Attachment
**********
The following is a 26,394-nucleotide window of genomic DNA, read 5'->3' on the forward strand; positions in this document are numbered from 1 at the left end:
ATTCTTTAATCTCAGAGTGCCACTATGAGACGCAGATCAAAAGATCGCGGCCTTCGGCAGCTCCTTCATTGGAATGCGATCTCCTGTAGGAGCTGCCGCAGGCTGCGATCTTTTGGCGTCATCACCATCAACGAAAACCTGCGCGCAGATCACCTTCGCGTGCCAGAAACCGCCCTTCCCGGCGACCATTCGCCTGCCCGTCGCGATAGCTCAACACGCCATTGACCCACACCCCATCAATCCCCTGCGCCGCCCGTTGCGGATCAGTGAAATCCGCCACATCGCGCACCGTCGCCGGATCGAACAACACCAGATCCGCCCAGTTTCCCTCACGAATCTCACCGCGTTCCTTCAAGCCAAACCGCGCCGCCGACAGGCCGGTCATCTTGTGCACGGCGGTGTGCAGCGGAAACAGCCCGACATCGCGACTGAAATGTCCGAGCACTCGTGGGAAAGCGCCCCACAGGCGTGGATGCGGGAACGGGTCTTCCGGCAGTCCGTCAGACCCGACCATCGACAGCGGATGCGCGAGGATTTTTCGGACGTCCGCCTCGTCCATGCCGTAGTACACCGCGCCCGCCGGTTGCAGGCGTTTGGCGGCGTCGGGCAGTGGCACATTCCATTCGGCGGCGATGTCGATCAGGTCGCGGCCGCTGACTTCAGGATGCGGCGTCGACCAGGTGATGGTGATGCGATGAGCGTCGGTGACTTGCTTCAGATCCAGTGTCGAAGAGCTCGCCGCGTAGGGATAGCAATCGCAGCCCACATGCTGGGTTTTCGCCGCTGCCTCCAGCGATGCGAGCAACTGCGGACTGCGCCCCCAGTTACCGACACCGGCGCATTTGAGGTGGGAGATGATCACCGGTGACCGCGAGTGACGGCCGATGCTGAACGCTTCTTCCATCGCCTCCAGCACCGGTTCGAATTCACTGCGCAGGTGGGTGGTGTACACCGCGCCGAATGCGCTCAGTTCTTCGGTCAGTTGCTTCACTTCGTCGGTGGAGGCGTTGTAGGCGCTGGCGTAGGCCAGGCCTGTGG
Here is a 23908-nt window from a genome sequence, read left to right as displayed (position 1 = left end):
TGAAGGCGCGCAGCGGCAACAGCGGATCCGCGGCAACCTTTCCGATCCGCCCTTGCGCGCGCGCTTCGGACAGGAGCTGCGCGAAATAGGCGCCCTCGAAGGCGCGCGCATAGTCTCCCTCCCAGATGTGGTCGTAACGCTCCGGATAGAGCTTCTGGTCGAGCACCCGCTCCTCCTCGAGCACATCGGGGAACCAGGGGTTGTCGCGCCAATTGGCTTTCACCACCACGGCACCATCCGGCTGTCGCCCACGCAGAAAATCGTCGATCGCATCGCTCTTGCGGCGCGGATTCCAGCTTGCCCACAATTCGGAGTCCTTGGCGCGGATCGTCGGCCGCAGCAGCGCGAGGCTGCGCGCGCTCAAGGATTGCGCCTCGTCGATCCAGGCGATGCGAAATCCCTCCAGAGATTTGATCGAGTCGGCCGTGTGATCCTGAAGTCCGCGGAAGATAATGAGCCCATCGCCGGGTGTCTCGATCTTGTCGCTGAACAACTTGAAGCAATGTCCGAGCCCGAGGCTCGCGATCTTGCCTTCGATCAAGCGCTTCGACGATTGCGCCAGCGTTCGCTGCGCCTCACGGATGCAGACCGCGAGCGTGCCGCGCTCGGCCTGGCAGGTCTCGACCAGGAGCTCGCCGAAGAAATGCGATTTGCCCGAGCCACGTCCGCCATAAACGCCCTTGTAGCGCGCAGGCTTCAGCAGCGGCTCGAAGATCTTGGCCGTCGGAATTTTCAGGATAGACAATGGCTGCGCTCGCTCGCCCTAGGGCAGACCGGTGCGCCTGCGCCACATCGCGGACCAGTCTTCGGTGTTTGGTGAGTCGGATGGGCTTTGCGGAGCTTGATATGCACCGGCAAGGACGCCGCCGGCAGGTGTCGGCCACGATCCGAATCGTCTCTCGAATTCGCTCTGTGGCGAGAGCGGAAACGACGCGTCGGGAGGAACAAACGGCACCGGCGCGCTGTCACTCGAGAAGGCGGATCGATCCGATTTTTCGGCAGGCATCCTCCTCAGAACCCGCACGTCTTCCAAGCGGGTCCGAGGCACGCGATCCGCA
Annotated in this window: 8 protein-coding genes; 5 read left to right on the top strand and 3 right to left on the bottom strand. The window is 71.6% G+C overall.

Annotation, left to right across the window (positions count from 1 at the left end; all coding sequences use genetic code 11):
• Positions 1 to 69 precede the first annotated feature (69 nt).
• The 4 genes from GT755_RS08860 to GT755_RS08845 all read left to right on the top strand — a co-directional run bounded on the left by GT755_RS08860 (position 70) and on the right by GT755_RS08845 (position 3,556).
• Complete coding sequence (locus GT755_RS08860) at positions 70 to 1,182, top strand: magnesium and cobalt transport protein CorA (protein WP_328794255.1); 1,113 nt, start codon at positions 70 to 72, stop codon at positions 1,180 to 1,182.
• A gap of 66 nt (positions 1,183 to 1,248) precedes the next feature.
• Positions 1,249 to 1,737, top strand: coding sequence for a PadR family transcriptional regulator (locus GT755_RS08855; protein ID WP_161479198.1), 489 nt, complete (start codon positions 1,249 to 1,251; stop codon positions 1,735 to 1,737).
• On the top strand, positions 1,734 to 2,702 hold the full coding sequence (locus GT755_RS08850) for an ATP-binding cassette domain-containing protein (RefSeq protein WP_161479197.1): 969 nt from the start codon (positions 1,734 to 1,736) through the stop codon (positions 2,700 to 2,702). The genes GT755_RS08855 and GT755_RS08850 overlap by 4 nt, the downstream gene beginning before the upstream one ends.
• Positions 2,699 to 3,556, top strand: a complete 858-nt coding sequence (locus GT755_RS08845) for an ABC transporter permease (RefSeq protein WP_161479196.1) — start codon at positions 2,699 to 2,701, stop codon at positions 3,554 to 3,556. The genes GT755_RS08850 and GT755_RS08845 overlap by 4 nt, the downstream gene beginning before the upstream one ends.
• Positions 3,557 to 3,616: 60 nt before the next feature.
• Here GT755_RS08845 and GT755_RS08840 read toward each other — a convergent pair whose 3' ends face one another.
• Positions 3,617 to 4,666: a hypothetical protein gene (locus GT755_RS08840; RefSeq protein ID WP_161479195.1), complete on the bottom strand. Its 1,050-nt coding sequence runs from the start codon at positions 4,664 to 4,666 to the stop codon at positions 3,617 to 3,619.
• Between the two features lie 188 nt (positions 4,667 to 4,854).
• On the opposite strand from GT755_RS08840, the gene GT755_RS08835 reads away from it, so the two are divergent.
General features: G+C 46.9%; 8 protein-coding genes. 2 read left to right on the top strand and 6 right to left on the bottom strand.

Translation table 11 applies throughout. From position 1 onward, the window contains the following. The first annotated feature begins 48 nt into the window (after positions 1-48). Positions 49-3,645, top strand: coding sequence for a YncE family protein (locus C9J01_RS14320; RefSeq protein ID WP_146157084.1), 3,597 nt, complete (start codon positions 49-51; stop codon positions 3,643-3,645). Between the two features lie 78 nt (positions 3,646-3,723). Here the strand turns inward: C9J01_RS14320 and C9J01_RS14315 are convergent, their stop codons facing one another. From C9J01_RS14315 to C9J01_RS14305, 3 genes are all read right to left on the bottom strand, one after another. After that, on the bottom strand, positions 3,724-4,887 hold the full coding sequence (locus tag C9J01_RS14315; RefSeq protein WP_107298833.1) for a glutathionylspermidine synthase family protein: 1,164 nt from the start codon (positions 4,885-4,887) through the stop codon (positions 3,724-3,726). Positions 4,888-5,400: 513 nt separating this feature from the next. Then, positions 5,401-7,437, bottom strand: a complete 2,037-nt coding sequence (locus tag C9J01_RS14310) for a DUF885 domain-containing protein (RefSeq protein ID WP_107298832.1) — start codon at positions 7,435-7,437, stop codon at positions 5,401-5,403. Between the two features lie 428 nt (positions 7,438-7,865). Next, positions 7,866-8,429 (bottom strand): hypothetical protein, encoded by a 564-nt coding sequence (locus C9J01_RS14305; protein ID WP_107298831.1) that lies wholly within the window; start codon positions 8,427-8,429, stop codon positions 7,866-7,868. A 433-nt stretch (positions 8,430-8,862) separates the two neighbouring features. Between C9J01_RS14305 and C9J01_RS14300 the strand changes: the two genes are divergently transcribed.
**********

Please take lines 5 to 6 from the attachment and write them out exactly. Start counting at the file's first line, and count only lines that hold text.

Annotated in this window: 8 protein-coding genes; 5 read left to right on the top strand and 3 right to left on the bottom strand. The window is 71.6% G+C overall.

Annotation, left to right across the window (positions count from 1 at the left end; all coding sequences use genetic code 11):